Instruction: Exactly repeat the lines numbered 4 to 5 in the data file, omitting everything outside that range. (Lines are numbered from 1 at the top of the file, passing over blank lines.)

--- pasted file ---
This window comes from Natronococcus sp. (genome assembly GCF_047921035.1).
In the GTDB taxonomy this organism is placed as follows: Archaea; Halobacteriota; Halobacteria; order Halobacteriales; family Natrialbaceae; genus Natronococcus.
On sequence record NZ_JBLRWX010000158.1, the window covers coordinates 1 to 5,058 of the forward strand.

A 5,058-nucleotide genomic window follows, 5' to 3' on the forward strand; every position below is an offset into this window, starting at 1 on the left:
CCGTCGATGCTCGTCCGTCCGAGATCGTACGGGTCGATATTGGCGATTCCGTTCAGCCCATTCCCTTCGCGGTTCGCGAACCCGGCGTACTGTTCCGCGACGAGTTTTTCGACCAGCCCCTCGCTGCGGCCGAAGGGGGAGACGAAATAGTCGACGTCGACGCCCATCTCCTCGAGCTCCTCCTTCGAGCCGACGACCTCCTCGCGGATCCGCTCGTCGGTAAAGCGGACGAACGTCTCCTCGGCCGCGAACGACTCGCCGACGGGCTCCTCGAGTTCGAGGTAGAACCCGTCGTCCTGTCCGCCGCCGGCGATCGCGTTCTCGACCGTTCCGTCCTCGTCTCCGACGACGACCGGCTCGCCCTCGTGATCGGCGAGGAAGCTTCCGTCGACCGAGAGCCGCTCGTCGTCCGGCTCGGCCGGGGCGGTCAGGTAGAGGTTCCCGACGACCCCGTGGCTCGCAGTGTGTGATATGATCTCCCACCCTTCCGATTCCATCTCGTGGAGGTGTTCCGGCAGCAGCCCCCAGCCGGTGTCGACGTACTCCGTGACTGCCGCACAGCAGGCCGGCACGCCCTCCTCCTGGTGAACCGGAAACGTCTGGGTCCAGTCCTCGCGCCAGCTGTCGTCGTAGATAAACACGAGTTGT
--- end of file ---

A 5,058-nucleotide genomic window follows, 5' to 3' on the forward strand; every position below is an offset into this window, starting at 1 on the left:
CCGTCGATGCTCGTCCGTCCGAGATCGTACGGGTCGATATTGGCGATTCCGTTCAGCCCATTCCCTTCGCGGTTCGCGAACCCGGCGTACTGTTCCGCGACGAGTTTTTCGACCAGCCCCTCGCTGCGGCCGAAGGGGGAGACGAAATAGTCGACGTCGACGCCCATCTCCTCGAGCTCCTCCTTCGAGCCGACGACCTCCTCGCGGATCCGCTCGTCGGTAAAGCGGACGAACGTCTCCTCGGCCGCGAACGACTCGCCGACGGGCTCCTCGAGTTCGAGGTAGAACCCGTCGTCCTGTCCGCCGCCGGCGATCGCGTTCTCGACCGTTCCGTCCTCGTCTCCGACGACGACCGGCTCGCCCTCGTGATCGGCGAGGAAGCTTCCGTCGACCGAGAGCCGCTCGTCGTCCGGCTCGGCCGGGGCGGTCAGGTAGAGGTTCCCGACGACCCCGTGGCTCGCAGTGTGTGATATGATCTCCCACCCTTCCGATTCCATCTCGTGGAGGTGTTCCGGCAGCAGCCCCCAGCCGGTGTCGACGTACTCCGTGACTGCCGCACAGCAGGCCGGCACGCCCTCCTCCTGGTGAACCGGAAACGTCTGGGTCCAGTCCTCGCGCCAGCTGTCGTCGTAGATAAACACGAGTTGT